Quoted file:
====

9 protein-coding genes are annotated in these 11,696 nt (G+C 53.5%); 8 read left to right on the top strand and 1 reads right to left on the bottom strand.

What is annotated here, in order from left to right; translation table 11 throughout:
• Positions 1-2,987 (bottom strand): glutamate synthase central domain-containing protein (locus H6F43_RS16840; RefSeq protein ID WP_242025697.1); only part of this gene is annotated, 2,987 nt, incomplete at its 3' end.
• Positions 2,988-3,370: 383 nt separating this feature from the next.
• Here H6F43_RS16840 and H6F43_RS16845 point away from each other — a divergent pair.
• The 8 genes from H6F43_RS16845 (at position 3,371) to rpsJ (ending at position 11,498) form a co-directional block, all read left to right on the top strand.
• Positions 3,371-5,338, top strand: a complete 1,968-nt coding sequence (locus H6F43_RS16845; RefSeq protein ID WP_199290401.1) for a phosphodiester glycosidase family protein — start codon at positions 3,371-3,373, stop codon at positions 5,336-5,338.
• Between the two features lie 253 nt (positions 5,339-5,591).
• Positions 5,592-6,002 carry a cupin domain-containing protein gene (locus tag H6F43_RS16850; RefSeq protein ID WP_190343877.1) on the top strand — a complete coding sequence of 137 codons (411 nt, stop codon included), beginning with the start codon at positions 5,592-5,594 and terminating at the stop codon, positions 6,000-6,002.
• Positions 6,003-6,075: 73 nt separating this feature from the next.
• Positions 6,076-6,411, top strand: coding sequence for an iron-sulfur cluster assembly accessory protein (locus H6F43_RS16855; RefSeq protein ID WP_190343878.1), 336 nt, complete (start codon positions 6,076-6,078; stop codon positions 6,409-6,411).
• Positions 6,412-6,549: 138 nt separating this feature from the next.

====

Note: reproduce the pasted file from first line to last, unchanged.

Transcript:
9 protein-coding genes are annotated in these 11,696 nt (G+C 53.5%); 8 read left to right on the top strand and 1 reads right to left on the bottom strand.

What is annotated here, in order from left to right; translation table 11 throughout:
• Positions 1-2,987 (bottom strand): glutamate synthase central domain-containing protein (locus H6F43_RS16840; RefSeq protein ID WP_242025697.1); only part of this gene is annotated, 2,987 nt, incomplete at its 3' end.
• Positions 2,988-3,370: 383 nt separating this feature from the next.
• Here H6F43_RS16840 and H6F43_RS16845 point away from each other — a divergent pair.
• The 8 genes from H6F43_RS16845 (at position 3,371) to rpsJ (ending at position 11,498) form a co-directional block, all read left to right on the top strand.
• Positions 3,371-5,338, top strand: a complete 1,968-nt coding sequence (locus H6F43_RS16845; RefSeq protein ID WP_199290401.1) for a phosphodiester glycosidase family protein — start codon at positions 3,371-3,373, stop codon at positions 5,336-5,338.
• Between the two features lie 253 nt (positions 5,339-5,591).
• Positions 5,592-6,002 carry a cupin domain-containing protein gene (locus tag H6F43_RS16850; RefSeq protein ID WP_190343877.1) on the top strand — a complete coding sequence of 137 codons (411 nt, stop codon included), beginning with the start codon at positions 5,592-5,594 and terminating at the stop codon, positions 6,000-6,002.
• Positions 6,003-6,075: 73 nt separating this feature from the next.
• Positions 6,076-6,411, top strand: coding sequence for an iron-sulfur cluster assembly accessory protein (locus H6F43_RS16855; RefSeq protein ID WP_190343878.1), 336 nt, complete (start codon positions 6,076-6,078; stop codon positions 6,409-6,411).
• Positions 6,412-6,549: 138 nt separating this feature from the next.